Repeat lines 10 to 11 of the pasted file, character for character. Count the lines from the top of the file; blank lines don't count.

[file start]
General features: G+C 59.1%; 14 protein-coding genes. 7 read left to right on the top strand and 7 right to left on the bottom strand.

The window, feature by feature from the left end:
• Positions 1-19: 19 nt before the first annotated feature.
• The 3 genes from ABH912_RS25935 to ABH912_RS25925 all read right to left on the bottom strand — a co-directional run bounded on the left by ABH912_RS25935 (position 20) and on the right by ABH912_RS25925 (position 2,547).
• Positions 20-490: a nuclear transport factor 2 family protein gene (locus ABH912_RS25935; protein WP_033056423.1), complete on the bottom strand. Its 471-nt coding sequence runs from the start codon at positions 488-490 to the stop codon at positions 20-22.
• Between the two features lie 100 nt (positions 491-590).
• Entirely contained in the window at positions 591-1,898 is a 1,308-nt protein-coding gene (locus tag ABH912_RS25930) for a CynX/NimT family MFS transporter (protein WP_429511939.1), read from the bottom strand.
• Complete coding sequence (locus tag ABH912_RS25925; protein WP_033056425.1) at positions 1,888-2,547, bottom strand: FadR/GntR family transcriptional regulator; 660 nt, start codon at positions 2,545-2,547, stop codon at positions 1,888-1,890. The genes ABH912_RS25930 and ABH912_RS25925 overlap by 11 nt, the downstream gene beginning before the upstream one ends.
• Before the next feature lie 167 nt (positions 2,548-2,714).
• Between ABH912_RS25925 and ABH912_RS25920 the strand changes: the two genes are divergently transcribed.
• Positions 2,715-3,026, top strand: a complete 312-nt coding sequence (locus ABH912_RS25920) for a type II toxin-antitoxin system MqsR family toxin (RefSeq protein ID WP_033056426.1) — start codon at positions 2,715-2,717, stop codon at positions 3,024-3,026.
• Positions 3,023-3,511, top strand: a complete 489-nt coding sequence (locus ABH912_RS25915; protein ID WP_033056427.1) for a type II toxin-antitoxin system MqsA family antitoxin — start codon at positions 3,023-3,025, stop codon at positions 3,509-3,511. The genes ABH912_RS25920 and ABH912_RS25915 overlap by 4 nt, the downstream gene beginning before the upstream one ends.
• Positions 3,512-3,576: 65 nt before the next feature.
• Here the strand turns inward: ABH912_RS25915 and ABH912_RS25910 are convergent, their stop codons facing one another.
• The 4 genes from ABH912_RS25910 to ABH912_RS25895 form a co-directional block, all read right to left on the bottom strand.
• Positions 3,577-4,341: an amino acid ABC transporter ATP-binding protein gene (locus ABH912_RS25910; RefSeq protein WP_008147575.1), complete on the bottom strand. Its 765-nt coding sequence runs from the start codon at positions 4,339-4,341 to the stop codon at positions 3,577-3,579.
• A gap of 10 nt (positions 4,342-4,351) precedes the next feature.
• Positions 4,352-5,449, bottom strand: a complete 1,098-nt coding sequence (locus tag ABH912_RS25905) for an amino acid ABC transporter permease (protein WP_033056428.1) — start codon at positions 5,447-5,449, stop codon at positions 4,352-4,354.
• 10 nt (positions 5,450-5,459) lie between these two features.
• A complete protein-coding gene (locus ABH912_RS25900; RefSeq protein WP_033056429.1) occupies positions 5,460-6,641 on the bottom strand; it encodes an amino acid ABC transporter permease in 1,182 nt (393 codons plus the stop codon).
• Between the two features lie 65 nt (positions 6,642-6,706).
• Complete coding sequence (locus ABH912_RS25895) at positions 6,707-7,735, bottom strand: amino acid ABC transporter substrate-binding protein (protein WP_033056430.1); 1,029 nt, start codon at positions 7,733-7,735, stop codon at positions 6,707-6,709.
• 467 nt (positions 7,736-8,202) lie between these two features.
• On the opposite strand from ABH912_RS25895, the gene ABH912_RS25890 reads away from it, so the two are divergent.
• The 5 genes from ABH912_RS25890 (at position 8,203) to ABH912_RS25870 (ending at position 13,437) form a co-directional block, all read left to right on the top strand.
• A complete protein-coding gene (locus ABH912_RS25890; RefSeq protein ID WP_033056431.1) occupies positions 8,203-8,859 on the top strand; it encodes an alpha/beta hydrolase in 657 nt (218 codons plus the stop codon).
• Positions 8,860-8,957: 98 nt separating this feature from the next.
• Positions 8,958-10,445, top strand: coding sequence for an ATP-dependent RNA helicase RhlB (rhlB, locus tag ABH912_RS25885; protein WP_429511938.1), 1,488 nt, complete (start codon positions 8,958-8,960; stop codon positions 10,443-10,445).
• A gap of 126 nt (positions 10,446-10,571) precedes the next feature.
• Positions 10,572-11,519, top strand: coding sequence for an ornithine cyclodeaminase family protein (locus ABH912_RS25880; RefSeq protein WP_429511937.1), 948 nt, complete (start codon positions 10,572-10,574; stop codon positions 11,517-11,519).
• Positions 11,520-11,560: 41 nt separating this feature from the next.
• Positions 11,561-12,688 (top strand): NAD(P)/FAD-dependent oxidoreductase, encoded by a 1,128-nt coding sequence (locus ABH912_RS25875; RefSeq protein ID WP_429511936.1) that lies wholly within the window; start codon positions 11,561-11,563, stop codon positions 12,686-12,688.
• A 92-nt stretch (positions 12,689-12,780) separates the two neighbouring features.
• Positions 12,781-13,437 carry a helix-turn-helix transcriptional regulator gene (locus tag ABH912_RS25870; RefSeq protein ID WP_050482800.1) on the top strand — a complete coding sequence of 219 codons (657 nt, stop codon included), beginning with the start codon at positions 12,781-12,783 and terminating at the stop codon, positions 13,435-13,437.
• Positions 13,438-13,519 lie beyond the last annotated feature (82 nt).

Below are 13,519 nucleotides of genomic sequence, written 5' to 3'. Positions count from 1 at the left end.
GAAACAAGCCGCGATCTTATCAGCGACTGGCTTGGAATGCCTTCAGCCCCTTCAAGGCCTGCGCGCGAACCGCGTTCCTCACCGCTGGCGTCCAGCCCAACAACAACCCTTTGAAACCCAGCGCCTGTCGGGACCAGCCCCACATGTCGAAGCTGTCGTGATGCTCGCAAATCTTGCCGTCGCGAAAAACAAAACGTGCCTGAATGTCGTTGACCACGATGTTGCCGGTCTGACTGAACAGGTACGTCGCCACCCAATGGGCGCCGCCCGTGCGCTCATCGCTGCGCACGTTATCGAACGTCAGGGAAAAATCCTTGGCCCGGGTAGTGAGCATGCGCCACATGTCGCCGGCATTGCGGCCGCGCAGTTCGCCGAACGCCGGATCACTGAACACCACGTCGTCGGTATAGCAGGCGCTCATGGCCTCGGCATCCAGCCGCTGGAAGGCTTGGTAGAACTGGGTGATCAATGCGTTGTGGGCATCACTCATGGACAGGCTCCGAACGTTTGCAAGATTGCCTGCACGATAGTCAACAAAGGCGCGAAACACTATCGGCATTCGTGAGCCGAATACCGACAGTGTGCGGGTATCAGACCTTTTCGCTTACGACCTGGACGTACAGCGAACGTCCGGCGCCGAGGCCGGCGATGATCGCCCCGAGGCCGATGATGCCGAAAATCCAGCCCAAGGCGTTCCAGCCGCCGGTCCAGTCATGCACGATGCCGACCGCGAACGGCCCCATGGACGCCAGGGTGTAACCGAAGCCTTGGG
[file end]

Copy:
• Between ABH912_RS25925 and ABH912_RS25920 the strand changes: the two genes are divergently transcribed.
• Positions 2,715-3,026, top strand: a complete 312-nt coding sequence (locus ABH912_RS25920) for a type II toxin-antitoxin system MqsR family toxin (RefSeq protein ID WP_033056426.1) — start codon at positions 2,715-2,717, stop codon at positions 3,024-3,026.